- 1Stimulate or give rise to (a reaction or emotion, typically a strong or unwelcome one) in someone: the decision provoked a storm of protest from civil rights organizationsMore example sentences
arouse, produce, evoke, cause, give rise to, occasion, call forth, draw forth, elicit, induce, inspire, excite, spark off, touch off, kindle, generate, engender, instigate, result in, lead to, bring on, contribute to, make for, foster, promote, breed, precipitate, prompt, trigger
- Deconstructionism is one of the words that provokes a strong reaction from both sides.
- The Sri Lankan army, which has inflicted widespread damage and constantly harasses local residents, recently killed several local youth, provoking angry protests.
- In fact the commission's analysis of the state of British convergence with the eurozone was very mild, extremely careful and deliberately designed to avoid provoking a bust-up.
- 1.1Stimulate or incite (someone) to do or feel something, especially by arousing anger in them: a teacher can provoke you into working harderMore example sentences
- I view theatre as an institution that educates, stimulates, and provokes the audience - it makes them think and feel.
- She is also comfortable following a traditional line with novels that do not seek to challenge or provoke the reader.
- There are times when you have to provoke people, challenge them to go further.
- 1.2Deliberately make (someone) annoyed or angry: Rachel refused to be provokedMore example sentences
annoy, make angry, anger, incense, enrage, send into a rage, irritate, infuriate, exasperate, exacerbate, madden, pique, nettle, get/take a rise out of, bother, upset, agitate, vex, irk, gall, get/put someone's back up, get on someone's nerves, ruffle, ruffle someone's feathers, make someone's hackles rise, raise someone's hackles, make someone's blood boil, rub up the wrong way, put someone out; harass, harry, plague, molest; tease, taunt, torment; affront, insult, offend• informal peeve, aggravate, hassle, miff, rile, needle, get, get to, bug, hack off, get under someone's skin, get in someone's hair, get up someone's nose, get someone's goat, get across someone• vulgar slang piss offBritish • vulgar slang get on someone's titsannoying, irritating, exasperating, infuriating, provocative, maddening, goading, vexing, galling, affronting, insulting, offensive; inflaming, inflammatory, incendiary, controversial• rare instigative, agitative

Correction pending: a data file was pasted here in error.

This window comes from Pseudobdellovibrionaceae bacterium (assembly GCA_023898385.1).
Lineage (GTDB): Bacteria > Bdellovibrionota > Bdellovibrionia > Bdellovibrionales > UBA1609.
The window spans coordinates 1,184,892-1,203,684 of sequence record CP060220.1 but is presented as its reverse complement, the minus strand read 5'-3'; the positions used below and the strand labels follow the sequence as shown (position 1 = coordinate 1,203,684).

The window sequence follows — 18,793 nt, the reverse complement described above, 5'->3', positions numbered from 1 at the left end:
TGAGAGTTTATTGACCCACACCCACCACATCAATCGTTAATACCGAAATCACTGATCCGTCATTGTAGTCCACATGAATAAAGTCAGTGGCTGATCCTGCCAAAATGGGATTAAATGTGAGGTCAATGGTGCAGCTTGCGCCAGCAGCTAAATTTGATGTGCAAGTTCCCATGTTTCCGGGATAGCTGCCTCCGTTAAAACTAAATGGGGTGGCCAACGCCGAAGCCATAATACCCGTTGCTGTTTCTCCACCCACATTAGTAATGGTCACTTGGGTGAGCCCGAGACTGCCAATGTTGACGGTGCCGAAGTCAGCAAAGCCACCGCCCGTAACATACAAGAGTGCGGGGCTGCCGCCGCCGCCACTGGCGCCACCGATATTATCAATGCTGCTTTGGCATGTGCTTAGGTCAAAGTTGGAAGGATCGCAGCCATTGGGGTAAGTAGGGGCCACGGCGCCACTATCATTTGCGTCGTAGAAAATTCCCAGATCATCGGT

- The warning about conduct was meant to stop people deliberately provoking him.
- He could see tears in her eyes, and it made him angry that Jeff was provoking her.
- Nathan was looking at her with a wild expression, the kind he got whenever she had deliberately provoked him.
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- We evaluated the sensitivity and safety of rapid atrial pacing combined with electrocardiography and transesophageal echocardiography for inducing and detecting provokable demand ischemia in 20 anesthetized patients with multivessel coronary artery disease.
- This led to the development of the "provokable nice guy" strategy, a peace-maker until attacked.
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- The anxiety provokers - media, politicians, and arm chair generals - increase our level of fear, often for self-serving reasons.
- As the family enacts various events or uses role play, the therapist may ask questions, direct interactions, or make comments, acting as a reporter, involved audience provoker, or director.
- To a significant degree, the victim was an initiator, willing participant, aggressor, or provoker of the incident.
late Middle English (also in the sense 'invoke, summon'): from Old French provoquer, from Latin provocare 'challenge', from pro- 'forth' + vocare 'to call'.